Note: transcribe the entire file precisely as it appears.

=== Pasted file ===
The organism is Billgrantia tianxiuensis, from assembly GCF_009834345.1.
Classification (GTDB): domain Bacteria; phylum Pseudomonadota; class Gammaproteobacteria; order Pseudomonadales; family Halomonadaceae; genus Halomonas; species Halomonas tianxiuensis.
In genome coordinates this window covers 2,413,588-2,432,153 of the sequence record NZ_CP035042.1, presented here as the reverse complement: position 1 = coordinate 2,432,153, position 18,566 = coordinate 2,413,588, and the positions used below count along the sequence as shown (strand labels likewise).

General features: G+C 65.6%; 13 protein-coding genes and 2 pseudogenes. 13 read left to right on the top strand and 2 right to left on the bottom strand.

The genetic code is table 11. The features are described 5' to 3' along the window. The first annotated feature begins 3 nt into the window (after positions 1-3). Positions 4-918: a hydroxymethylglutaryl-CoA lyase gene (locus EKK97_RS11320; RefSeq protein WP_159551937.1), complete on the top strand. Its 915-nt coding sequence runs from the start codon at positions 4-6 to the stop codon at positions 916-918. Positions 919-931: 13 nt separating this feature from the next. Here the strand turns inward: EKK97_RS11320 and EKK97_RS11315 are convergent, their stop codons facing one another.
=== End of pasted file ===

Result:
The organism is Billgrantia tianxiuensis, from assembly GCF_009834345.1.
Classification (GTDB): domain Bacteria; phylum Pseudomonadota; class Gammaproteobacteria; order Pseudomonadales; family Halomonadaceae; genus Halomonas; species Halomonas tianxiuensis.
In genome coordinates this window covers 2,413,588-2,432,153 of the sequence record NZ_CP035042.1, presented here as the reverse complement: position 1 = coordinate 2,432,153, position 18,566 = coordinate 2,413,588, and the positions used below count along the sequence as shown (strand labels likewise).

General features: G+C 65.6%; 13 protein-coding genes and 2 pseudogenes. 13 read left to right on the top strand and 2 right to left on the bottom strand.

The genetic code is table 11. The features are described 5' to 3' along the window. The first annotated feature begins 3 nt into the window (after positions 1-3). Positions 4-918: a hydroxymethylglutaryl-CoA lyase gene (locus EKK97_RS11320; RefSeq protein WP_159551937.1), complete on the top strand. Its 915-nt coding sequence runs from the start codon at positions 4-6 to the stop codon at positions 916-918. Positions 919-931: 13 nt separating this feature from the next. Here the strand turns inward: EKK97_RS11320 and EKK97_RS11315 are convergent, their stop codons facing one another.